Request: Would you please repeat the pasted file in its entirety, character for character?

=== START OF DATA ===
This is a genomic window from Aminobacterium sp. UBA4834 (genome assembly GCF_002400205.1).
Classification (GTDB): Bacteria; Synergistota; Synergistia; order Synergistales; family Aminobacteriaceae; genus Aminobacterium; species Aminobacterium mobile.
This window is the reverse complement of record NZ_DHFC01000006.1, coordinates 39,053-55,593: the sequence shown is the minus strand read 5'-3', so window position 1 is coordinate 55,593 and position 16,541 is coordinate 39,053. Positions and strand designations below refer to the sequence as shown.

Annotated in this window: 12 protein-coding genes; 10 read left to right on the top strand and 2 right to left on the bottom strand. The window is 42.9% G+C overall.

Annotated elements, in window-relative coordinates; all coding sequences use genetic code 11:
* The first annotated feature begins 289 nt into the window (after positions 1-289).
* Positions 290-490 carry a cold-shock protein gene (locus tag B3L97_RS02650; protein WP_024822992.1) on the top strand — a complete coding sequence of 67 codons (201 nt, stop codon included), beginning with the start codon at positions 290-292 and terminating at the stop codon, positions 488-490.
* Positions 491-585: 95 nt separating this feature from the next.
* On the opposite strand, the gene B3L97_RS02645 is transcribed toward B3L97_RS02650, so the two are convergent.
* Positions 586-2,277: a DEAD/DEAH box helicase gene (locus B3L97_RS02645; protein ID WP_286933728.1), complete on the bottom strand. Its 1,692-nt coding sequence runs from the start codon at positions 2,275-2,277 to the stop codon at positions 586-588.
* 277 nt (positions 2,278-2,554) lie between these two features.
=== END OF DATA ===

This is a genomic window from Aminobacterium sp. UBA4834 (genome assembly GCF_002400205.1).
Classification (GTDB): Bacteria; Synergistota; Synergistia; order Synergistales; family Aminobacteriaceae; genus Aminobacterium; species Aminobacterium mobile.
This window is the reverse complement of record NZ_DHFC01000006.1, coordinates 39,053-55,593: the sequence shown is the minus strand read 5'-3', so window position 1 is coordinate 55,593 and position 16,541 is coordinate 39,053. Positions and strand designations below refer to the sequence as shown.

Annotated in this window: 12 protein-coding genes; 10 read left to right on the top strand and 2 right to left on the bottom strand. The window is 42.9% G+C overall.

Annotated elements, in window-relative coordinates; all coding sequences use genetic code 11:
* The first annotated feature begins 289 nt into the window (after positions 1-289).
* Positions 290-490 carry a cold-shock protein gene (locus tag B3L97_RS02650; protein WP_024822992.1) on the top strand — a complete coding sequence of 67 codons (201 nt, stop codon included), beginning with the start codon at positions 290-292 and terminating at the stop codon, positions 488-490.
* Positions 491-585: 95 nt separating this feature from the next.
* On the opposite strand, the gene B3L97_RS02645 is transcribed toward B3L97_RS02650, so the two are convergent.
* Positions 586-2,277: a DEAD/DEAH box helicase gene (locus B3L97_RS02645; protein ID WP_286933728.1), complete on the bottom strand. Its 1,692-nt coding sequence runs from the start codon at positions 2,275-2,277 to the stop codon at positions 586-588.
* 277 nt (positions 2,278-2,554) lie between these two features.